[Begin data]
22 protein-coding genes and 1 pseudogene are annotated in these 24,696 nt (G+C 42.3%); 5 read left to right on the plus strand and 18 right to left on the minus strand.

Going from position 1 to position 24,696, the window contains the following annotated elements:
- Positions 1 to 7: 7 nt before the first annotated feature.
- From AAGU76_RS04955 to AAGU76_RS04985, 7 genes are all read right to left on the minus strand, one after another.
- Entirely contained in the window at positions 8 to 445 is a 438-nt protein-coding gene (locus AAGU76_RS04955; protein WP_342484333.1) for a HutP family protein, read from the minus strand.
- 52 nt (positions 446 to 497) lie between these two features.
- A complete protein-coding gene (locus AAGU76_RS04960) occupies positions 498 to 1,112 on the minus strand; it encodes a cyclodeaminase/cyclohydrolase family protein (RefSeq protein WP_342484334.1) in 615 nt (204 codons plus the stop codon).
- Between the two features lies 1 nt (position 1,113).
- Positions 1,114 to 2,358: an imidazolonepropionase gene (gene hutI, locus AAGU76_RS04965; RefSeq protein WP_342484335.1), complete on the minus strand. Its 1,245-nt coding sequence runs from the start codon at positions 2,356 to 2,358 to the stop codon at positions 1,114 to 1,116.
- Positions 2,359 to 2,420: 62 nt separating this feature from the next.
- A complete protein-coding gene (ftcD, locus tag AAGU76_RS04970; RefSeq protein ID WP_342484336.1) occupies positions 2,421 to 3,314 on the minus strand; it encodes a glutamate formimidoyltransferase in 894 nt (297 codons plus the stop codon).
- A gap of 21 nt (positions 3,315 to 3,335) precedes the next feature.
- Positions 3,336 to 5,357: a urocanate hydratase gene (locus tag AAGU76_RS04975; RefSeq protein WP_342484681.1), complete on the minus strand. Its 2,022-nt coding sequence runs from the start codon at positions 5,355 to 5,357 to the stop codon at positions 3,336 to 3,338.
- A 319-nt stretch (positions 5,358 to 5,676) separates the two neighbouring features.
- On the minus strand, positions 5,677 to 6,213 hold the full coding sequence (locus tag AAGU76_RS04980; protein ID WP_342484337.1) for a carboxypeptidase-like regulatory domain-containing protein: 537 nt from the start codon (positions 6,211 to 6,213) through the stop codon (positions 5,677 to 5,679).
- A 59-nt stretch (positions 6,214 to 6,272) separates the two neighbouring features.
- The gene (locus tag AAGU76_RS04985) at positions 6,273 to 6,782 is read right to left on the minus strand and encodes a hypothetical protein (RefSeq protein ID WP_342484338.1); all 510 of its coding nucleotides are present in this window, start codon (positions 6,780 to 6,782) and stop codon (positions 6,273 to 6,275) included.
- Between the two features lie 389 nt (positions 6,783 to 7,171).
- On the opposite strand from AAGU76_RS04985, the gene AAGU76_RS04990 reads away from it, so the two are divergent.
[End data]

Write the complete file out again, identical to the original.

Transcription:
22 protein-coding genes and 1 pseudogene are annotated in these 24,696 nt (G+C 42.3%); 5 read left to right on the plus strand and 18 right to left on the minus strand.

Going from position 1 to position 24,696, the window contains the following annotated elements:
- Positions 1 to 7: 7 nt before the first annotated feature.
- From AAGU76_RS04955 to AAGU76_RS04985, 7 genes are all read right to left on the minus strand, one after another.
- Entirely contained in the window at positions 8 to 445 is a 438-nt protein-coding gene (locus AAGU76_RS04955; protein WP_342484333.1) for a HutP family protein, read from the minus strand.
- 52 nt (positions 446 to 497) lie between these two features.
- A complete protein-coding gene (locus AAGU76_RS04960) occupies positions 498 to 1,112 on the minus strand; it encodes a cyclodeaminase/cyclohydrolase family protein (RefSeq protein WP_342484334.1) in 615 nt (204 codons plus the stop codon).
- Between the two features lies 1 nt (position 1,113).
- Positions 1,114 to 2,358: an imidazolonepropionase gene (gene hutI, locus AAGU76_RS04965; RefSeq protein WP_342484335.1), complete on the minus strand. Its 1,245-nt coding sequence runs from the start codon at positions 2,356 to 2,358 to the stop codon at positions 1,114 to 1,116.
- Positions 2,359 to 2,420: 62 nt separating this feature from the next.
- A complete protein-coding gene (ftcD, locus tag AAGU76_RS04970; RefSeq protein ID WP_342484336.1) occupies positions 2,421 to 3,314 on the minus strand; it encodes a glutamate formimidoyltransferase in 894 nt (297 codons plus the stop codon).
- A gap of 21 nt (positions 3,315 to 3,335) precedes the next feature.
- Positions 3,336 to 5,357: a urocanate hydratase gene (locus tag AAGU76_RS04975; RefSeq protein WP_342484681.1), complete on the minus strand. Its 2,022-nt coding sequence runs from the start codon at positions 5,355 to 5,357 to the stop codon at positions 3,336 to 3,338.
- A 319-nt stretch (positions 5,358 to 5,676) separates the two neighbouring features.
- On the minus strand, positions 5,677 to 6,213 hold the full coding sequence (locus tag AAGU76_RS04980; protein ID WP_342484337.1) for a carboxypeptidase-like regulatory domain-containing protein: 537 nt from the start codon (positions 6,211 to 6,213) through the stop codon (positions 5,677 to 5,679).
- A 59-nt stretch (positions 6,214 to 6,272) separates the two neighbouring features.
- The gene (locus tag AAGU76_RS04985) at positions 6,273 to 6,782 is read right to left on the minus strand and encodes a hypothetical protein (RefSeq protein ID WP_342484338.1); all 510 of its coding nucleotides are present in this window, start codon (positions 6,780 to 6,782) and stop codon (positions 6,273 to 6,275) included.
- Between the two features lie 389 nt (positions 6,783 to 7,171).
- On the opposite strand from AAGU76_RS04985, the gene AAGU76_RS04990 reads away from it, so the two are divergent.